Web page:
Mix the concrete according to directions with water and pour the concrete or cement into the trench over the wires to about ground level and smooth it out a bit with a trowel or finishing trowel to where it's fairly neat and level.  You can use a board to screed it off if you don't have a trowel, just so the concrete or cement is fairly even on top.

ADD BRICKS OR CONCRETE BLOCKS

While the concrete or cement is still wet put the bricks in the wet cement or concrete and make sure to push them down a bit, say a half inch or so into the wet cement.  This will provide some hold for the bricks.  If you want to allow the concrete or cement to dry first and then use mortar to fasten the bricks you can just use type N mortar as there is no load bearing here and type N doesn't get stiff and unusable so fast as type S mortar.  Type N is plenty good for this purpose and pleasing to work with, stays nice and creamy longer.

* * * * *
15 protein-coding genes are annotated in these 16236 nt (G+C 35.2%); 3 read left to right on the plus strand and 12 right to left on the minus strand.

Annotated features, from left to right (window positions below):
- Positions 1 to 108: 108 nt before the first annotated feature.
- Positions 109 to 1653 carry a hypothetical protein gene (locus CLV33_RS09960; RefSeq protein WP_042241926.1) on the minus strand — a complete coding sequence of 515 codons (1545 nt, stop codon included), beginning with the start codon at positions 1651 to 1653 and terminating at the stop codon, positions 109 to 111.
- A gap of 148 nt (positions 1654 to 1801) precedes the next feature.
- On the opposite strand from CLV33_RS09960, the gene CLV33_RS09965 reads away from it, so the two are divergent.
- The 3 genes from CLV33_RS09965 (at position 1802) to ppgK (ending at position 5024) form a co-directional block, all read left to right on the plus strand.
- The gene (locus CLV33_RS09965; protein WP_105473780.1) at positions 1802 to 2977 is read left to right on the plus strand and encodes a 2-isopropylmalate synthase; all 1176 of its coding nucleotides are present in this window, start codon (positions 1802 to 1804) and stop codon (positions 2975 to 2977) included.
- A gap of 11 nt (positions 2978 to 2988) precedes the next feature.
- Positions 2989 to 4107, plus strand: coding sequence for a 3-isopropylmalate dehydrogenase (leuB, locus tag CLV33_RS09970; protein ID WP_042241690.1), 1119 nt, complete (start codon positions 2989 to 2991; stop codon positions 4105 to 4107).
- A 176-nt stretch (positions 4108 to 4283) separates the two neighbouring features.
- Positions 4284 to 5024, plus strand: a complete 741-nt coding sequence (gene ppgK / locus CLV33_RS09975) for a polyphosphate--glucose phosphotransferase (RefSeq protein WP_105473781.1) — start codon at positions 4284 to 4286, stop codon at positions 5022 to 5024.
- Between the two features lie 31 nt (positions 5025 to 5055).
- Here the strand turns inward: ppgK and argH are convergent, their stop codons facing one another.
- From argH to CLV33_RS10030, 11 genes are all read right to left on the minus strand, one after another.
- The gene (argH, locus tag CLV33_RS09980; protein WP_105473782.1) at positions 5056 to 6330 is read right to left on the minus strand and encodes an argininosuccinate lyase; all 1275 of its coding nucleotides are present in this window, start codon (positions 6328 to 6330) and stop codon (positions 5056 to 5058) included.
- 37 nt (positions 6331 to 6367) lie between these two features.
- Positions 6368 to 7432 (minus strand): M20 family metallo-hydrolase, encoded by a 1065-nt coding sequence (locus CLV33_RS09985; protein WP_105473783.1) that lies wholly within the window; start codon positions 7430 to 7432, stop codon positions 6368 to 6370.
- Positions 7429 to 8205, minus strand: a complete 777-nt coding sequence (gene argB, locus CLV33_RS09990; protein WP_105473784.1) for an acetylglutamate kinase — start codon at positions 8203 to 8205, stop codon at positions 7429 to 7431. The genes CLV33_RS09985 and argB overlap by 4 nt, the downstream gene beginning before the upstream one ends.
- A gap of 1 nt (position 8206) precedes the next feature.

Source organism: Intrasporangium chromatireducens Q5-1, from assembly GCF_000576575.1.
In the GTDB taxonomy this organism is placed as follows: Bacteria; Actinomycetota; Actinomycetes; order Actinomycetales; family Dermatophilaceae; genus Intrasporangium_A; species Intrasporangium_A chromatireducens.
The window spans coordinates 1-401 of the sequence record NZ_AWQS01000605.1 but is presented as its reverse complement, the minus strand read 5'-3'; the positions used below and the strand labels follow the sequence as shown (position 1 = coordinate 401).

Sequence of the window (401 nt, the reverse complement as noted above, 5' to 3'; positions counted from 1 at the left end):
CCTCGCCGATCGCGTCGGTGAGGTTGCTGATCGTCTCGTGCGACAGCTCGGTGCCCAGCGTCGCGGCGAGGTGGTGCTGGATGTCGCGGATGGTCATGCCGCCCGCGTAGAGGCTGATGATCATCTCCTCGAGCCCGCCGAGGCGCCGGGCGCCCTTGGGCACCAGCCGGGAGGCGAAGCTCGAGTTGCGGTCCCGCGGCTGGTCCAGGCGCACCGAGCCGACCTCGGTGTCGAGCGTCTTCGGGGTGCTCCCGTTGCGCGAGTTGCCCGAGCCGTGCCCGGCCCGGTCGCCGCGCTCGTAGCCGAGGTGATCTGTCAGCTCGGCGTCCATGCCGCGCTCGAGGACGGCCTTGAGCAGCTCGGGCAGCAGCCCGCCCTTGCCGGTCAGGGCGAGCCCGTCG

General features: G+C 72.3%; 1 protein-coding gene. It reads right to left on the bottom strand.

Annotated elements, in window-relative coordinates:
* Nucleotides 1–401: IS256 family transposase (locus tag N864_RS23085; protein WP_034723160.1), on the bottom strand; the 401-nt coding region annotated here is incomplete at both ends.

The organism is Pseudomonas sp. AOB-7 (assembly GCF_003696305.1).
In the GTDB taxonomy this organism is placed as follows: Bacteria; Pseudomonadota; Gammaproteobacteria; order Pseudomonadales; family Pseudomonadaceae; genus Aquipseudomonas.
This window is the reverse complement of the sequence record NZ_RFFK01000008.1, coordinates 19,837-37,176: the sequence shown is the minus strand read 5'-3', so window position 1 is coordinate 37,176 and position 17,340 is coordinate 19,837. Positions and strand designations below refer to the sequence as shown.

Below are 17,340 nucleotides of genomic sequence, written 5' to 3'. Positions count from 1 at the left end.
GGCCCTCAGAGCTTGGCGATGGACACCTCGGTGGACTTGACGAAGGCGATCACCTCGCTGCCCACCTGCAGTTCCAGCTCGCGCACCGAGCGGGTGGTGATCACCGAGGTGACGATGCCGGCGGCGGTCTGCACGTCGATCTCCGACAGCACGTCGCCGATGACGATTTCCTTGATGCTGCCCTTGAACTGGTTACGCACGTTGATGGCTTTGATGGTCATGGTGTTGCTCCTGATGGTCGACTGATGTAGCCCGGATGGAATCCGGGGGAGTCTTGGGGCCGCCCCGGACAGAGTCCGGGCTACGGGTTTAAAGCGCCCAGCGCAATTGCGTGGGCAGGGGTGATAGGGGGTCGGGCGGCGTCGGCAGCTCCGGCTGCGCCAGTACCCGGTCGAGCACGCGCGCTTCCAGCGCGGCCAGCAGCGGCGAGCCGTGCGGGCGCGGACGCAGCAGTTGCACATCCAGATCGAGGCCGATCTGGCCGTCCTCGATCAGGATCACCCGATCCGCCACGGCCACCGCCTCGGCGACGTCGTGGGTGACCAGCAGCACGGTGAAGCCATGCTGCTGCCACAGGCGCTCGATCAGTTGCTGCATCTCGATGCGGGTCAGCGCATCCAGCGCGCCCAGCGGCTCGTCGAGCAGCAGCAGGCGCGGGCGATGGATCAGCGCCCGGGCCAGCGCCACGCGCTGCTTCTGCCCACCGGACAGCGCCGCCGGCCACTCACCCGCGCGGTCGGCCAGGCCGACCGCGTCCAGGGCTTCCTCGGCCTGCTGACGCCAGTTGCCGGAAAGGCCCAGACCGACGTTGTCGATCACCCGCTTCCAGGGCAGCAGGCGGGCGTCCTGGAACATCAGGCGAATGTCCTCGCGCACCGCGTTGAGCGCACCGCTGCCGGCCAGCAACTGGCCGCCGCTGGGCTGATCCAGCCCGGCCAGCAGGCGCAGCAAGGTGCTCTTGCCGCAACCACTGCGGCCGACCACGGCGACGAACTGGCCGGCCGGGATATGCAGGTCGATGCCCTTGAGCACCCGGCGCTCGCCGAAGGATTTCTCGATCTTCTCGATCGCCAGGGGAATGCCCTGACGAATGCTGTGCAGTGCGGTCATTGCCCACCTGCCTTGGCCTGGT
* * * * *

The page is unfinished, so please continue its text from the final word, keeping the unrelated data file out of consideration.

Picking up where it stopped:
If you want to space the bricks with a 1/4" mortar joint you can add the mortar at any time and make a real good looking job or leave them together for a solid border look.

CONCRETE BLOCKS

Alternatively you can use concrete masonry units, cmu's, better known as concrete blocks, instead of bricks.  For example, a 4" wide x 8" high x 16" in length concrete block is actually 3 & 5/8" wide x 7 & 5/8" high x 15 & 5/8" in length to allow for a 3/8" mortar joint top or bottom and one side. These smaller concrete blocks cost only about $1.40 each at Home Depot and cover a lot of area for the money they cost and they stand up tall against the wire mesh to prevent pets and pests from getting through the fence.  Make the footing a little wider than for bricks, say about 6" since only laying one course of blocks.